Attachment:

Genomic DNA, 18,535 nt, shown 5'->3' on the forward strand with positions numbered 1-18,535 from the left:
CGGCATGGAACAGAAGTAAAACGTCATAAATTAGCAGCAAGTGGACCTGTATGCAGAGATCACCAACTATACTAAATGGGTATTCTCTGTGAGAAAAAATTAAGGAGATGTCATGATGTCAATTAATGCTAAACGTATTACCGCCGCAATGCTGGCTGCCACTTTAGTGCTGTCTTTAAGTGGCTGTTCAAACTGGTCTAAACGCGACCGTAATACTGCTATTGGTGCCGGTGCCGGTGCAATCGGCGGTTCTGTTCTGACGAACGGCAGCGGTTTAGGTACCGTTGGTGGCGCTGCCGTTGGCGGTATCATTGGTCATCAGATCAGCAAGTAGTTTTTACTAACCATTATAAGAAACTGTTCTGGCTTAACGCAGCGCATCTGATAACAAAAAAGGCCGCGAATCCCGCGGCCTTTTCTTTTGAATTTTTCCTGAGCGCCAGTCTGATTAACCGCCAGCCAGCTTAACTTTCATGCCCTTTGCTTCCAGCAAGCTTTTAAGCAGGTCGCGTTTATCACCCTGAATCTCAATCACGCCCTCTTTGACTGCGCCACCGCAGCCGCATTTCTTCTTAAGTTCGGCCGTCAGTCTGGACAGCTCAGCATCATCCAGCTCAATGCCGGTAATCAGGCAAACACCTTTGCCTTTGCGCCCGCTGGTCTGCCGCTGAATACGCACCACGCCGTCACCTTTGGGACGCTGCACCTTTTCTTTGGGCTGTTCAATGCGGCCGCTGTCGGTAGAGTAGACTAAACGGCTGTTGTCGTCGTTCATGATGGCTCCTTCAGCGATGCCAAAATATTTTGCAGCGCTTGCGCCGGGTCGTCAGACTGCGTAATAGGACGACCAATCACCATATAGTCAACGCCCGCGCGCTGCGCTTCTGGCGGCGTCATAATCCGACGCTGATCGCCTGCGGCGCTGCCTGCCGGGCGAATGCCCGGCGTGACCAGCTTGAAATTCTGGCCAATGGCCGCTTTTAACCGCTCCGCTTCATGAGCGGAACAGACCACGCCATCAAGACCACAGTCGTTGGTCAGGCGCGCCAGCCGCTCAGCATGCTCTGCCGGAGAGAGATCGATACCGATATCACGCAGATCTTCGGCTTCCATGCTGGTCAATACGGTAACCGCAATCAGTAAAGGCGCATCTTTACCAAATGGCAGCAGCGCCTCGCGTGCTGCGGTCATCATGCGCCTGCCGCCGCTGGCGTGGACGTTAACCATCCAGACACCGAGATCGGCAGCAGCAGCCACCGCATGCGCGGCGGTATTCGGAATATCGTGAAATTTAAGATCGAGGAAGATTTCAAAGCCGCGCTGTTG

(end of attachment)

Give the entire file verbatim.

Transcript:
Genomic DNA, 18,535 nt, shown 5'->3' on the forward strand with positions numbered 1-18,535 from the left:
CGGCATGGAACAGAAGTAAAACGTCATAAATTAGCAGCAAGTGGACCTGTATGCAGAGATCACCAACTATACTAAATGGGTATTCTCTGTGAGAAAAAATTAAGGAGATGTCATGATGTCAATTAATGCTAAACGTATTACCGCCGCAATGCTGGCTGCCACTTTAGTGCTGTCTTTAAGTGGCTGTTCAAACTGGTCTAAACGCGACCGTAATACTGCTATTGGTGCCGGTGCCGGTGCAATCGGCGGTTCTGTTCTGACGAACGGCAGCGGTTTAGGTACCGTTGGTGGCGCTGCCGTTGGCGGTATCATTGGTCATCAGATCAGCAAGTAGTTTTTACTAACCATTATAAGAAACTGTTCTGGCTTAACGCAGCGCATCTGATAACAAAAAAGGCCGCGAATCCCGCGGCCTTTTCTTTTGAATTTTTCCTGAGCGCCAGTCTGATTAACCGCCAGCCAGCTTAACTTTCATGCCCTTTGCTTCCAGCAAGCTTTTAAGCAGGTCGCGTTTATCACCCTGAATCTCAATCACGCCCTCTTTGACTGCGCCACCGCAGCCGCATTTCTTCTTAAGTTCGGCCGTCAGTCTGGACAGCTCAGCATCATCCAGCTCAATGCCGGTAATCAGGCAAACACCTTTGCCTTTGCGCCCGCTGGTCTGCCGCTGAATACGCACCACGCCGTCACCTTTGGGACGCTGCACCTTTTCTTTGGGCTGTTCAATGCGGCCGCTGTCGGTAGAGTAGACTAAACGGCTGTTGTCGTCGTTCATGATGGCTCCTTCAGCGATGCCAAAATATTTTGCAGCGCTTGCGCCGGGTCGTCAGACTGCGTAATAGGACGACCAATCACCATATAGTCAACGCCCGCGCGCTGCGCTTCTGGCGGCGTCATAATCCGACGCTGATCGCCTGCGGCGCTGCCTGCCGGGCGAATGCCCGGCGTGACCAGCTTGAAATTCTGGCCAATGGCCGCTTTTAACCGCTCCGCTTCATGAGCGGAACAGACCACGCCATCAAGACCACAGTCGTTGGTCAGGCGCGCCAGCCGCTCAGCATGCTCTGCCGGAGAGAGATCGATACCGATATCACGCAGATCTTCGGCTTCCATGCTGGTCAATACGGTAACCGCAATCAGTAAAGGCGCATCTTTACCAAATGGCAGCAGCGCCTCGCGTGCTGCGGTCATCATGCGCCTGCCGCCGCTGGCGTGGACGTTAACCATCCAGACACCGAGATCGGCAGCAGCAGCCACCGCATGCGCGGCGGTATTCGGAATATCGTGAAATTTAAGATCGAGGAAGATTTCAAAGCCGCGCTGTTG